- 5-Minute Marvel Stories & 5-Minute Avengers Stories: Red Skull lacks any Villain Decay given to other villains. Skull attempts to use his newly invented Mortis Ray to reverse the effects of the Vita Rays and erase Captain America's powers so that HYDRA can take over America as revenge for Germany losing in World War II. Later, Skull builds a space station to harness the sun's energy for a superweapon and threatens to wipe out every country on the planet if they do not surrender and meet his demands, firing upon the Earth when they refuse to do so. A wicked and sadistic madman, the Red Skull is loathed even by other villains for his psychotic obsession with world domination.
- Black Widow: Forever Red: Ivan Somodorov, Natasha Romanov/Black Widow's Evil Mentor, was a former instructor at the Red Room, and was known and feared throughout the institution for his intense cruelty toward his students, all barely teenage children; Ivan subjected his students to horrific emotional and physical abuse, and would then psychologically tear them down completely before reforming them into emotionless weapons with the sole purpose of assassination. After strong-arming numerous scientists into his service by threatening their lives and those of their families, Ivan forced them to build him the O.P.U.S., a machine that used electroshock torture to implant into its victims a latent assassination programming; Ivan used this technology almost solely on children, before murdering all those who assisted him in the project. After implanting his dozens of new, unknowing, soldiers into various governments, Ivan planned to use them worldwide to kill hundreds of high-ranking government officials, scientists, and anyone who could get in his way, at which point he would use his new army of assassins to institute his own government and Take Over the World. When Black Widow attempts to thwart his plan, Ivan sics his Child Soldiers on her, knowing she will be forced to go easy on them. Black Widow has dealt with tyrants, assassins, and superpowered monsters throughout her career, but Ivan Somdorov was the worst of them all.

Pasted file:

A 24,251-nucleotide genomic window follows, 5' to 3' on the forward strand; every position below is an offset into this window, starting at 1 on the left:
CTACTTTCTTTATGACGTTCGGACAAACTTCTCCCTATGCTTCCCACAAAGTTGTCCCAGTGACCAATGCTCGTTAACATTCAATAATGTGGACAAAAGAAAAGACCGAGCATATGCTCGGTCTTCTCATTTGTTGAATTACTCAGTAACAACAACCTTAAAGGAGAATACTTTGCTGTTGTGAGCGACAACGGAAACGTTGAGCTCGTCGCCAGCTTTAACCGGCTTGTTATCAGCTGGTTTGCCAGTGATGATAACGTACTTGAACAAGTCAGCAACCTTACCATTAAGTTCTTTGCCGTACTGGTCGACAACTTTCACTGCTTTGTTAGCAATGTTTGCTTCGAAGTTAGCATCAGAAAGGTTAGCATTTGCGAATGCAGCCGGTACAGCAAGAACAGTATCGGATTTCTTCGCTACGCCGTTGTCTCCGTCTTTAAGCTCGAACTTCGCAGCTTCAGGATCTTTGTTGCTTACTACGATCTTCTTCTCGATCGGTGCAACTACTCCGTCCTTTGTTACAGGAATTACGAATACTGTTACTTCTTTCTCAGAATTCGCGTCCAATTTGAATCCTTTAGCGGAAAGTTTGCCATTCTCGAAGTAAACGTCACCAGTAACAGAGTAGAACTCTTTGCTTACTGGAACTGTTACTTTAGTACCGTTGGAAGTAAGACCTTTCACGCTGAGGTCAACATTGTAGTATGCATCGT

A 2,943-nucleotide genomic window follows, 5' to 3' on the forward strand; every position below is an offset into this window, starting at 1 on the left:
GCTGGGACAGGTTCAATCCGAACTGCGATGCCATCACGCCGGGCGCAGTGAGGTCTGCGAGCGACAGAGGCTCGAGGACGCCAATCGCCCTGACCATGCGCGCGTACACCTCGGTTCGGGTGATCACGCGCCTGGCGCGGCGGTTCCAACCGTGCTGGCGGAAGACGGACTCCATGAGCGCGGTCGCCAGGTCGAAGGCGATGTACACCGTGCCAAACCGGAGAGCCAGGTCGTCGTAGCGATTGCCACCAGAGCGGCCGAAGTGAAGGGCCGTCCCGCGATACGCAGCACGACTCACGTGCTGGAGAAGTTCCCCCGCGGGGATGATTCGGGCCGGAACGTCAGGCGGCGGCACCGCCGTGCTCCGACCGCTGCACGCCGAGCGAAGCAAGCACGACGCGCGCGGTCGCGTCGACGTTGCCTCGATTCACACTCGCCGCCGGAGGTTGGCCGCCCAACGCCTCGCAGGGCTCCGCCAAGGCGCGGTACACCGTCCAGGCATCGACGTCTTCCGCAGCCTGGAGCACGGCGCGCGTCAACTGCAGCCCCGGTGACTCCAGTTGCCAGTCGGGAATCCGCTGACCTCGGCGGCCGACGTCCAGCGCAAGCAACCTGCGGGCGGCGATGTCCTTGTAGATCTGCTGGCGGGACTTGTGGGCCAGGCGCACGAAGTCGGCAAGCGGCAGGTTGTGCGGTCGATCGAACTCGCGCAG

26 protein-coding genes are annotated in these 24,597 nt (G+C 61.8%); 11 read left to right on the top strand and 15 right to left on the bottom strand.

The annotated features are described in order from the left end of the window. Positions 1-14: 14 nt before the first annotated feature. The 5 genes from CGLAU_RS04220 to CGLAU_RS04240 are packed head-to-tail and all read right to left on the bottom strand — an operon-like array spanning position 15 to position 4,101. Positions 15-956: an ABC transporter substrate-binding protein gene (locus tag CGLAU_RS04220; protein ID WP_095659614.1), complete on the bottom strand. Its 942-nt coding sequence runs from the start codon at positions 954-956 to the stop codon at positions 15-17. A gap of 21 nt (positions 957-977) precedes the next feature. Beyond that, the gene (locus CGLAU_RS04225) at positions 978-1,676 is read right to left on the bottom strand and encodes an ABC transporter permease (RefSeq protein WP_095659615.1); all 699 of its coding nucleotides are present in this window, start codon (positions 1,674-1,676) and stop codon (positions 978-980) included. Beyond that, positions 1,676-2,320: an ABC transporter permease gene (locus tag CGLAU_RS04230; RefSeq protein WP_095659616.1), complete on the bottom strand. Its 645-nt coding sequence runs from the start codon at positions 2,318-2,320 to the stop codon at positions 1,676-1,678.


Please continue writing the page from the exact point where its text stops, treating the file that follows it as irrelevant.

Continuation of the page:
- Captain America: Dark Designs by Stefan Petrucha: Red Skull, as usual, is Captain America's Arch-Enemy. After Captain America foils a terrorist attack, where Skull provides Somali pirates with strains of the rabies virus that they can use to attack Wakanda, Skull and Captain America discover they are infected with a virus. Skull kills almost all of his minions on his base after discovering this news. Skull uses a device commissioned by Hitler to active Sleeper Robots, in the hopes of discovering a mythical battle armor that could slow down the virus. One Sleeper Robot threatens to release poisonous chemicals in Paris if Captain America did not face it. After Captain America defeats the Sleeper Robots and the Skull, Skull is kept quarantined at an isolated S.H.I.E.L.D. base. Skull is freed by a scientist named Dr. Kade and given access to the battle armor. Skull plans to kill himself, Captain America and the staff of the S.H.I.E.L.D. base in a thermal blast, wanting to take his enemies with him before he dies.